Splitting the BHV electoral district, which surrounds Belgian capital Brussels, was a key demand of political parties in the Dutch-speaking Flanders region, where nationalists made huge strides in general elections last year.
Elio Di Rupo, the socialist leader from the French-speaking Walloon region who is leading negotiations on setting up a government, said the eight parties in the talks had finally struck an agreement to split the district.
"The eight parties have together succeeded in overcoming the obstacles which have created difficulties these last few days," Di Rupo said in a statement.
"Even as there remains much work to be done, clearing the hurdle of Brussels-Halle-Vilvoorde constitutes an important step," he added.
The deal was hailed as "historic" by the Belgian press on both sides of the linguistic border, with most commentators now expecting a government to be formed within weeks, if not within days.
The bilingual Brussels region is geographically situated in Flanders and politicians there have put linguistic issues on top of the country's political agenda, holding up a deal to form a federal government until some municipalities are made part of Flanders proper.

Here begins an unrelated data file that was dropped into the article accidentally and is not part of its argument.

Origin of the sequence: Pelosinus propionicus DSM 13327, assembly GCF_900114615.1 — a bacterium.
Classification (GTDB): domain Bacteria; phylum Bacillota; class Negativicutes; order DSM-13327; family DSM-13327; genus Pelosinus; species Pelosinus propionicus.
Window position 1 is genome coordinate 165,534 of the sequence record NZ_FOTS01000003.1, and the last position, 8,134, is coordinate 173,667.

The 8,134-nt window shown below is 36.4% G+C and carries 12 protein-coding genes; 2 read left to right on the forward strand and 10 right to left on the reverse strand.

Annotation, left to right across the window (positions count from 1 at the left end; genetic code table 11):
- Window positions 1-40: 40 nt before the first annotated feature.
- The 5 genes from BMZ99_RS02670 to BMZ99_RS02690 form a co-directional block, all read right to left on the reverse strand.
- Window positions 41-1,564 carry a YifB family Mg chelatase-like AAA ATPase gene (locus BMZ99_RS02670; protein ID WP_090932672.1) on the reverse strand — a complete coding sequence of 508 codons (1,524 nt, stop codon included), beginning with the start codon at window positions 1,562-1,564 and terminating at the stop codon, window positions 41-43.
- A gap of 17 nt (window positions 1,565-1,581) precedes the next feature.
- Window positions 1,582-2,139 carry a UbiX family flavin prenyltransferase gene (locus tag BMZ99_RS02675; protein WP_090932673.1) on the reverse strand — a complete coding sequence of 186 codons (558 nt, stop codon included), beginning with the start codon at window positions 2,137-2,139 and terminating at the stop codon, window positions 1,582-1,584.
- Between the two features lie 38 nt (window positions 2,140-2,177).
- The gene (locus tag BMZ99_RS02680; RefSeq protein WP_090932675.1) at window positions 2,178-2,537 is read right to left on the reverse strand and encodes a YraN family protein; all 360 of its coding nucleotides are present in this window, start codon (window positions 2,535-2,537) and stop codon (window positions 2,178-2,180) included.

BHV is the only district that is officially bilingual, rather than French- or Dutch-speaking. Francophones in those municipalities, who are often in the majority, enjoy special rights such as being able to receive administrative documents in French and run in local elections.
"Even if the work is far from being finished and numerous debates have to be worked out, the steps taken today [...] constitute an important step," Di Rupo's statement continued.
Over 500 days of negotiation
Negotiations to form a government saw a breakthrough in July, when Flemish conservative party CD&V agreed to join government talks without the New Flemish Alliance (N-VA), a nationalist party whose long-term ambition is to separate Flanders from Belgium.
The move was a U-turn for CD&V, which had until then insisted on the N-VA's participation in government talks amid fears that the separatist party would win even more votes at its own expense if new elections were held.
Now with the BHV issue resolved, the path is clear for Belgium to have a new government.
"When we have split BHV, when we have resolved this problem, it will be a sign of trust and we can negotiate a government," CD&V leader Wouter Beke said in July after agreeing to enter coalition talks.